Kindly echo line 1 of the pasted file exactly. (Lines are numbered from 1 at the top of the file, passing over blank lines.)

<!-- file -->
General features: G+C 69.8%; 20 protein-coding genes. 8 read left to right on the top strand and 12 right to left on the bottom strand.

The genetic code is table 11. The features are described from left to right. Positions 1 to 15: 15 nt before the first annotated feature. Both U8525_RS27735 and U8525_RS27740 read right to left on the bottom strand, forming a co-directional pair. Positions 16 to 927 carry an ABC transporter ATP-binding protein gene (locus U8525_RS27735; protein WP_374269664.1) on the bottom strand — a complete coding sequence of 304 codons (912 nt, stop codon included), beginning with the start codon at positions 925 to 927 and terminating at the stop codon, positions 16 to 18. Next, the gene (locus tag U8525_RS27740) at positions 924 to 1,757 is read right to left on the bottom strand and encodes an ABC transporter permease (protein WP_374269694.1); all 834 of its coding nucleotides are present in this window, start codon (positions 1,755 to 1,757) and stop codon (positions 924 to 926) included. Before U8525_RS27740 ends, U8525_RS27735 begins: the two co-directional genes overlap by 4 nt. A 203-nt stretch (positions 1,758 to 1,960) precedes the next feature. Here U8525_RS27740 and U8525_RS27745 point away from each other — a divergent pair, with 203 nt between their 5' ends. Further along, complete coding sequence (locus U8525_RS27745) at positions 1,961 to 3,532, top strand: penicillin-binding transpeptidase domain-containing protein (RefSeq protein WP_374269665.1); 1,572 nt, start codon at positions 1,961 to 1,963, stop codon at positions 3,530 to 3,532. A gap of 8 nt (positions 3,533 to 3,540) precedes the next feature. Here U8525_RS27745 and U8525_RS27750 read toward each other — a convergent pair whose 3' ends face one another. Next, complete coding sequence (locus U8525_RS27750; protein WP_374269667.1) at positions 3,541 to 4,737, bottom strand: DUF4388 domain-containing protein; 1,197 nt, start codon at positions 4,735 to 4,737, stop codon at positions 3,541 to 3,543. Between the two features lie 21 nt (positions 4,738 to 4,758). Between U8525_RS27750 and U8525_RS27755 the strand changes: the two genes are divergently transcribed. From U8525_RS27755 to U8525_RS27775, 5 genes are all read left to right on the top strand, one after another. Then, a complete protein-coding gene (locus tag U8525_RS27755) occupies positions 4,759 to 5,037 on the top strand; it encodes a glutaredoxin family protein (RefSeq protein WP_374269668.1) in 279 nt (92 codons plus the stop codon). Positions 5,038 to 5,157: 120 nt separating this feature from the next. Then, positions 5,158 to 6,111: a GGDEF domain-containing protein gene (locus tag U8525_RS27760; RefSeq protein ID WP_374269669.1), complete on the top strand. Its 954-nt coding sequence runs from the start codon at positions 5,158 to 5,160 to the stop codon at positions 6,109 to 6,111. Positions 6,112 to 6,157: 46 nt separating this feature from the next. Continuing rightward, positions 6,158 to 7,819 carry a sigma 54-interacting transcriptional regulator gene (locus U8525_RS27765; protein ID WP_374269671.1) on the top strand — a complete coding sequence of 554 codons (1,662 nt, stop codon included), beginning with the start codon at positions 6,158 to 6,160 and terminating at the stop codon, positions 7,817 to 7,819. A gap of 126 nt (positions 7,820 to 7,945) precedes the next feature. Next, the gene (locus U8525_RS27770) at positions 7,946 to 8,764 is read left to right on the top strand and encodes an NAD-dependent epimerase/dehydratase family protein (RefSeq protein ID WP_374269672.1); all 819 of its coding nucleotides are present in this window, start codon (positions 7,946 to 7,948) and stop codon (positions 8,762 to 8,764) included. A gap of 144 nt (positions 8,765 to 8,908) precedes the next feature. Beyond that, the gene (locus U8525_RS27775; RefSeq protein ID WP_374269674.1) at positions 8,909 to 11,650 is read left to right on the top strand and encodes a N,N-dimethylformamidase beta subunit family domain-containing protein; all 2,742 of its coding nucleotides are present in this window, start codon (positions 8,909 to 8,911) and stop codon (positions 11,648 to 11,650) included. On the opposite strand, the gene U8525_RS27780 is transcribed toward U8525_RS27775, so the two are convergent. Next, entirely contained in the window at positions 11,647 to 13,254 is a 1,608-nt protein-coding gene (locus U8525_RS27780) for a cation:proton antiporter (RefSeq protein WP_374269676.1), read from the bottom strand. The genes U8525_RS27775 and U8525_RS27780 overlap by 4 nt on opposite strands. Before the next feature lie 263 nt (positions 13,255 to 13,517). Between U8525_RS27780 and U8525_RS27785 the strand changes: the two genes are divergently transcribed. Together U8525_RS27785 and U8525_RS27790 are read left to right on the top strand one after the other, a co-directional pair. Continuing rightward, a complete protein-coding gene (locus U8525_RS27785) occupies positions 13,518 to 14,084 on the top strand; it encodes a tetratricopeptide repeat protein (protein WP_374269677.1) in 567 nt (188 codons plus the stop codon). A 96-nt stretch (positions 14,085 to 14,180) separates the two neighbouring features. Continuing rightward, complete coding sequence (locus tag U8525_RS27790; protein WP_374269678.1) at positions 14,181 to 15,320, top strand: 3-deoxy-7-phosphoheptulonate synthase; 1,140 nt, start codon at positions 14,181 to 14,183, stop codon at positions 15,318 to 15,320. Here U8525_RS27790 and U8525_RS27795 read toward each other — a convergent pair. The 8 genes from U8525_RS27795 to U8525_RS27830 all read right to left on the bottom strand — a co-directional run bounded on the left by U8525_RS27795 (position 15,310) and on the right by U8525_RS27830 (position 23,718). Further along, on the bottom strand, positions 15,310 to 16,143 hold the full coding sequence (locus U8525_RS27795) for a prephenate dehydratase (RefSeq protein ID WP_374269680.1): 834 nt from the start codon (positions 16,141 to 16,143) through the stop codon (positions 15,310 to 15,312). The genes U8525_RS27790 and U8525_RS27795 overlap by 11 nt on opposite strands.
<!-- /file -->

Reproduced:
General features: G+C 69.8%; 20 protein-coding genes. 8 read left to right on the top strand and 12 right to left on the bottom strand.